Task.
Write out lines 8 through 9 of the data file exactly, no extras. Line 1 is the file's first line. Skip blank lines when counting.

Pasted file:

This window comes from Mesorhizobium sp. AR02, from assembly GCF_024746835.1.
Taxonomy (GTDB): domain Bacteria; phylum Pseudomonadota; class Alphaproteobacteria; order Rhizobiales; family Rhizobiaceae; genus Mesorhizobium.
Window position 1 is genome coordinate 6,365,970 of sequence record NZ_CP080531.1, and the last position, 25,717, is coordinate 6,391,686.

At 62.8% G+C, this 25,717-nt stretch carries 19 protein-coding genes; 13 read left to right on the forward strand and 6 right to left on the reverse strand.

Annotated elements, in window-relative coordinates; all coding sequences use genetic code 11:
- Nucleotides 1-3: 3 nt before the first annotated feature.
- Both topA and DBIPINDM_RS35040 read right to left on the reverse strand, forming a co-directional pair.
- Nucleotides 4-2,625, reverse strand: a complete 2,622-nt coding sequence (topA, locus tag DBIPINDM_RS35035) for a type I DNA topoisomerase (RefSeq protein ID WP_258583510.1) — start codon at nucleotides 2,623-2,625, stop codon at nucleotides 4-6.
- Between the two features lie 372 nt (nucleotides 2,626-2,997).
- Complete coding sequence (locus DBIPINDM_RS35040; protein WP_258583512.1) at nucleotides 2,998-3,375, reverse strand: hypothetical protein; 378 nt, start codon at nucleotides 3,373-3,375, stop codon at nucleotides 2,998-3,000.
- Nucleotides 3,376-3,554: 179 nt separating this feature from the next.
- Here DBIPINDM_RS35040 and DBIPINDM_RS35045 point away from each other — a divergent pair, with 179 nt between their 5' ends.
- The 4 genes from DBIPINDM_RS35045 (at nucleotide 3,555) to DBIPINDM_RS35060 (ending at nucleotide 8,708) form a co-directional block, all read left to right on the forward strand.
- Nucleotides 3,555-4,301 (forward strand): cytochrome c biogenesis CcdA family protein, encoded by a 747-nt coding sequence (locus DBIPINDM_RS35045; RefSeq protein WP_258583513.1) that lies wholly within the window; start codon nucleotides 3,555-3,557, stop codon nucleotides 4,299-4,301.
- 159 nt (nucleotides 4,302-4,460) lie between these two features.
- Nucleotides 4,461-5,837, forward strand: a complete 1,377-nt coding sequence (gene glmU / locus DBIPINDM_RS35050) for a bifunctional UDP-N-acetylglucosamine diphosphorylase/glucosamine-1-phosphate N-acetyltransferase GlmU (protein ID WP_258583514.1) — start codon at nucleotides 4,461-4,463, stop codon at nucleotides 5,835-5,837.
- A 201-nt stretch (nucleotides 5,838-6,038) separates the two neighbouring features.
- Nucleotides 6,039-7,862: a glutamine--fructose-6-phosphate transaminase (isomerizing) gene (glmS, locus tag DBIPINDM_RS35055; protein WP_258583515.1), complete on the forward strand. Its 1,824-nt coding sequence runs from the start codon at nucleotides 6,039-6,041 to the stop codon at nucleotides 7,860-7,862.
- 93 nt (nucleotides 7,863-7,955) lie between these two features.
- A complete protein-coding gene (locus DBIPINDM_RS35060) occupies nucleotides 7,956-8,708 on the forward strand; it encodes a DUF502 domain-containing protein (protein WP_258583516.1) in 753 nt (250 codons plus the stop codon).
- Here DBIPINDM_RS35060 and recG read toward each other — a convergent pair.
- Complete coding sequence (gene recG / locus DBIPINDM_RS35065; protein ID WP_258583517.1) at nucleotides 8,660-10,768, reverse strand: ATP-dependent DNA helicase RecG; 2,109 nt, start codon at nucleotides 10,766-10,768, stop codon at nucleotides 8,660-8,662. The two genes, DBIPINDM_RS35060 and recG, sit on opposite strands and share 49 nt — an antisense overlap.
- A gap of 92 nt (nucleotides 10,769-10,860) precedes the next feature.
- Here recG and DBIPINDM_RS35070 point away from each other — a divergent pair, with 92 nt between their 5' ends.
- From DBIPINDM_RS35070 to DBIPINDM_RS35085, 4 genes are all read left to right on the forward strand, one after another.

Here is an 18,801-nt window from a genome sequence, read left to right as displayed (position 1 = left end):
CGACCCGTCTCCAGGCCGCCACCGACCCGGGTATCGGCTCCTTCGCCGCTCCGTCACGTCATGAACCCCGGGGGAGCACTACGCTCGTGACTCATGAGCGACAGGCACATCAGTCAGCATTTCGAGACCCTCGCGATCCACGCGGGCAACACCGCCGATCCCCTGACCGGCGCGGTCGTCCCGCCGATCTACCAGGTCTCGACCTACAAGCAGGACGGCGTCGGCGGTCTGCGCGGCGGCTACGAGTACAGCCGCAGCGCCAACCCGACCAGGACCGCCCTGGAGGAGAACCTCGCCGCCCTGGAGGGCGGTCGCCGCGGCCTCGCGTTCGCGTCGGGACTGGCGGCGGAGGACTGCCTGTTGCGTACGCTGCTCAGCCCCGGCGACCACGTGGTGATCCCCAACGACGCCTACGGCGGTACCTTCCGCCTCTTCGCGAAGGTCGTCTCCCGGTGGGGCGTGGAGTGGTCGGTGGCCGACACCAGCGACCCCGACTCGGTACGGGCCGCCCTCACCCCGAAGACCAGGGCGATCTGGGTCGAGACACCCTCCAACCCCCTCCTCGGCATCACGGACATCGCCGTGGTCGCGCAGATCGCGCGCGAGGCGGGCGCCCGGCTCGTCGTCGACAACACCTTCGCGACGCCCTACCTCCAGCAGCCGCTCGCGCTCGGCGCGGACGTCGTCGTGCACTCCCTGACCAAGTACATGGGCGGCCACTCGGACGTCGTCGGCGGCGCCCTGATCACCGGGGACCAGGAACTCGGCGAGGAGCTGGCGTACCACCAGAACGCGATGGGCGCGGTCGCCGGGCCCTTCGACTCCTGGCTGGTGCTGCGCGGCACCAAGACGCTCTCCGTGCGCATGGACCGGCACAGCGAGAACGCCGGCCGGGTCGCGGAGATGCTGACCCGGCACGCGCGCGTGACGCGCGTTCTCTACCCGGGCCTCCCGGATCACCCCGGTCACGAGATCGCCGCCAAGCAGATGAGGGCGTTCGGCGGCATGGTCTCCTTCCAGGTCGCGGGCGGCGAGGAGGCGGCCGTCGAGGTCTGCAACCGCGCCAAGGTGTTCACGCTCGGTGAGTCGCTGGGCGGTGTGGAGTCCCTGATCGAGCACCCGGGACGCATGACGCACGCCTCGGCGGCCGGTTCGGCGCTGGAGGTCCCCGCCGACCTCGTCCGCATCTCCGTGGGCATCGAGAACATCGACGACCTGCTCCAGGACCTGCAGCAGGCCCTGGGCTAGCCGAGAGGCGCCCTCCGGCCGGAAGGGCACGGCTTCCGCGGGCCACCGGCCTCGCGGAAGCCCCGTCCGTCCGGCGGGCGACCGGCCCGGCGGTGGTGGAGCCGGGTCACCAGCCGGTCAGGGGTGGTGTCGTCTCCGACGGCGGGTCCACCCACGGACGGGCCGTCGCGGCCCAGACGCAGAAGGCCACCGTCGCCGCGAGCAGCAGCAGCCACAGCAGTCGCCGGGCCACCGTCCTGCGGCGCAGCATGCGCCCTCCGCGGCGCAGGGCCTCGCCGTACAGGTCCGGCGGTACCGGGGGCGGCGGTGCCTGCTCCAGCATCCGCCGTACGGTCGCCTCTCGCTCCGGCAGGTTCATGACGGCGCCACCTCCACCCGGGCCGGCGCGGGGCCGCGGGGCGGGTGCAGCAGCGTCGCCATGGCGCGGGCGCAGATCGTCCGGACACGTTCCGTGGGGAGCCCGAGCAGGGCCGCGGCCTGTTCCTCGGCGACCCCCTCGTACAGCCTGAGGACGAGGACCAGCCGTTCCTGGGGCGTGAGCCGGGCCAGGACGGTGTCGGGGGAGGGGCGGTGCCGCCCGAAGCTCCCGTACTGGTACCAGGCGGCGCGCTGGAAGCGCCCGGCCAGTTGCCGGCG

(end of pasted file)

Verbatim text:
- Nucleotides 4-2,625, reverse strand: a complete 2,622-nt coding sequence (topA, locus tag DBIPINDM_RS35035) for a type I DNA topoisomerase (RefSeq protein ID WP_258583510.1) — start codon at nucleotides 2,623-2,625, stop codon at nucleotides 4-6.
- Between the two features lie 372 nt (nucleotides 2,626-2,997).